The highlighted passage, originally by Daniel Maliniak simply means that empirical research is increasing, and that non-empirical research is declining, within political science. But Maliniak, and thus Walt and Mearsheimer, bizarrely use “paradigmatic” to refer to less paradigmatic (that is, less capable of progress) fields, and “non-paradigmatic” to more to more paradigmatic (that is, more capable of progress) fields.


Political science has been in the fever swamp for so long that the notion of progress as an outcome of normal science has almost entirely been lost. If Walt and Mearsheimer had their way, it might be lost, and the field simply divided into a stationary oligarchy of old boys network.

At one point in their article, Walt and Meirsheimer say that “the creation and refinement of theory is the most important activity in [social science].” This is nonsense. The most important activity in science is the prediction, control, and improvement of behavior. Theory can help, diagram can help, interviews can help, process tracing can help. But the paen to old boys network, and the nonsense that Walt and Mearsheimer try to pass off as a scholarly article, certainly doesn’t.

Attractive and Repulsive Paradigms

Zenpundit links to a fascinating map of scientific paradigms, courtesy of SEED Magazine. Some of the visualization is as expected: brain research and central nervous system research, for instance, have a lot to do with each other:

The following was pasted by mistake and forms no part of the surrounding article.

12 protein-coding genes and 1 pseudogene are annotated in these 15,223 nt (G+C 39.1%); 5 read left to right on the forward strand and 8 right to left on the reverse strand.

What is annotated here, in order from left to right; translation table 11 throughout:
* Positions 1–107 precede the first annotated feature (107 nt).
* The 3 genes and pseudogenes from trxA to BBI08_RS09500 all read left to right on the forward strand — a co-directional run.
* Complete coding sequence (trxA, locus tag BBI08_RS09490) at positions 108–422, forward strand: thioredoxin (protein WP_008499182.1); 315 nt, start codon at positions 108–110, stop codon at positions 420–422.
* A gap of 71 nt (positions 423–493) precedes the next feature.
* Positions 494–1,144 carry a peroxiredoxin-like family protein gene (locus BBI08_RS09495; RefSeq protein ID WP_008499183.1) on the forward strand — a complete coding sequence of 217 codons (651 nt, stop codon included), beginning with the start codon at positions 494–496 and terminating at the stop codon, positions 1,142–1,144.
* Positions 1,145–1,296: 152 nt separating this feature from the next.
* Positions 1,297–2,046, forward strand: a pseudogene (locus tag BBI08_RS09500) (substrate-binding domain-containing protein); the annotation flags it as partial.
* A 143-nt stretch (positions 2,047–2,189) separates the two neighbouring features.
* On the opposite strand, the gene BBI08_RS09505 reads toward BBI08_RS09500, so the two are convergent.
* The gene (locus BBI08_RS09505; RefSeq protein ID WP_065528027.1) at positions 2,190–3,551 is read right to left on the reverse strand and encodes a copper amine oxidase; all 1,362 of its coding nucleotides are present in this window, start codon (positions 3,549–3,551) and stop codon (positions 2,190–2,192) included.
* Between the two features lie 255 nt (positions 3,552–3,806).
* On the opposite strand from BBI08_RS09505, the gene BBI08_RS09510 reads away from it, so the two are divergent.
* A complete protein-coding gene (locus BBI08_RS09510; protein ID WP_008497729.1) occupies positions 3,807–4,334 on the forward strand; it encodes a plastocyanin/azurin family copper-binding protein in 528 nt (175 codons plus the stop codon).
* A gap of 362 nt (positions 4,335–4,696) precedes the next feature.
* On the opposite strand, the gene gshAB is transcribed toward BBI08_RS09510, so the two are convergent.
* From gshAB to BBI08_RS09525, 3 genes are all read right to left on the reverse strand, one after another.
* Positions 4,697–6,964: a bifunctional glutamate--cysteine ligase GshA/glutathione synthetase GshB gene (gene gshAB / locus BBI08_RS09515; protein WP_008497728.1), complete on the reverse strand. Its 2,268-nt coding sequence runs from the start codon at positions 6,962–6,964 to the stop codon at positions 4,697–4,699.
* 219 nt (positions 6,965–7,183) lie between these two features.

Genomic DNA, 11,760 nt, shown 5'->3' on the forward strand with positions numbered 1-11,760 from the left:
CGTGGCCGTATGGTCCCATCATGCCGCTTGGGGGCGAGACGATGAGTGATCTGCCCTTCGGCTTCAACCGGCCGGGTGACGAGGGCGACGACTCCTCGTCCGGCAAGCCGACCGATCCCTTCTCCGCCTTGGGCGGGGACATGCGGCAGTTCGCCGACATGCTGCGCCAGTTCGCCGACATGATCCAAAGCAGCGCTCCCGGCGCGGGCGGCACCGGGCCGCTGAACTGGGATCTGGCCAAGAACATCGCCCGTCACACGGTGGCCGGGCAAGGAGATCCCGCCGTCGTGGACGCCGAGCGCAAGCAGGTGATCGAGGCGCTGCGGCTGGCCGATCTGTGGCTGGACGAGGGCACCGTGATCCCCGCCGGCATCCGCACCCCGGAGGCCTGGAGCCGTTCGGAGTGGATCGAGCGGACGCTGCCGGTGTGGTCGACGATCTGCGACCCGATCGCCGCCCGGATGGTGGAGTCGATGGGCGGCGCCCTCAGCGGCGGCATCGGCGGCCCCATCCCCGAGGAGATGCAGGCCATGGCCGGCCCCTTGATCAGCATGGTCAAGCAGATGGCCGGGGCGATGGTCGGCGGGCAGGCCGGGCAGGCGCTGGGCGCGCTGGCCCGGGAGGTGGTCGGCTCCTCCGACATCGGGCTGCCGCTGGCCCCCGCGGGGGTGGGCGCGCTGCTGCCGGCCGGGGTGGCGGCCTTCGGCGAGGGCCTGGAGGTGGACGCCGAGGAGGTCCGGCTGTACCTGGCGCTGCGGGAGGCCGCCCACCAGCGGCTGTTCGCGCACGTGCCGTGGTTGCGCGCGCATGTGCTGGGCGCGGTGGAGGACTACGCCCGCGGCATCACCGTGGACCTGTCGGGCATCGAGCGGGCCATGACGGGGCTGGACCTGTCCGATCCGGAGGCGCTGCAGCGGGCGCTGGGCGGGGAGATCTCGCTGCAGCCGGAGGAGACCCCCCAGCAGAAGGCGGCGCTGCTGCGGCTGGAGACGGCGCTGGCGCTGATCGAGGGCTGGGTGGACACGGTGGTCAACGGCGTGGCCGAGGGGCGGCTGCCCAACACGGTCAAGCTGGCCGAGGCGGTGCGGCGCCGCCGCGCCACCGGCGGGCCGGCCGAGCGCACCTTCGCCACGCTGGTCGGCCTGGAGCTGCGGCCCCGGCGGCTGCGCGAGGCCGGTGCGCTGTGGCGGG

“Larger paradigms have more papers; node proximity and darker links indicate how many papers are shared between two paradigms. Flowing labels list common words unique to each paradigm, large labels general areas of scientific inquiry.”

But a broader view reveals a “donut hole” scientific enterprise: Far from the consilience hoped for by some, scientific research programs are as repulsive as they are attractive: there is no central science that ties the various fields together.

Repulsive Science

Depressingly, for example, social science has wandered far from her mother, Biology. While individual researches (say, Alford, Funk & Hibbing or Galor & Moav) attempt to unite these fields, such a conscilience is far from us now.

Not One Field Yet

I’ve written far less impressive things on this link. For my studies, I wrote on the educational implications of biology, as well as a nifty book review and some original research. And just for this blog, I discussed the interaction between politics and gender for my series on Christianity.

Boydian Orientation as a Political Science Paradigm

The Origin of Politics: An Evolutionary Theory of Political Behavior,” by John Alford and John Hibbing, Perspectives on Politics, Vol 2. No. 4, December 2004, 707-723, http://journals.cambridge.org/action/displayAbstract?fromPage=online&aid=266160.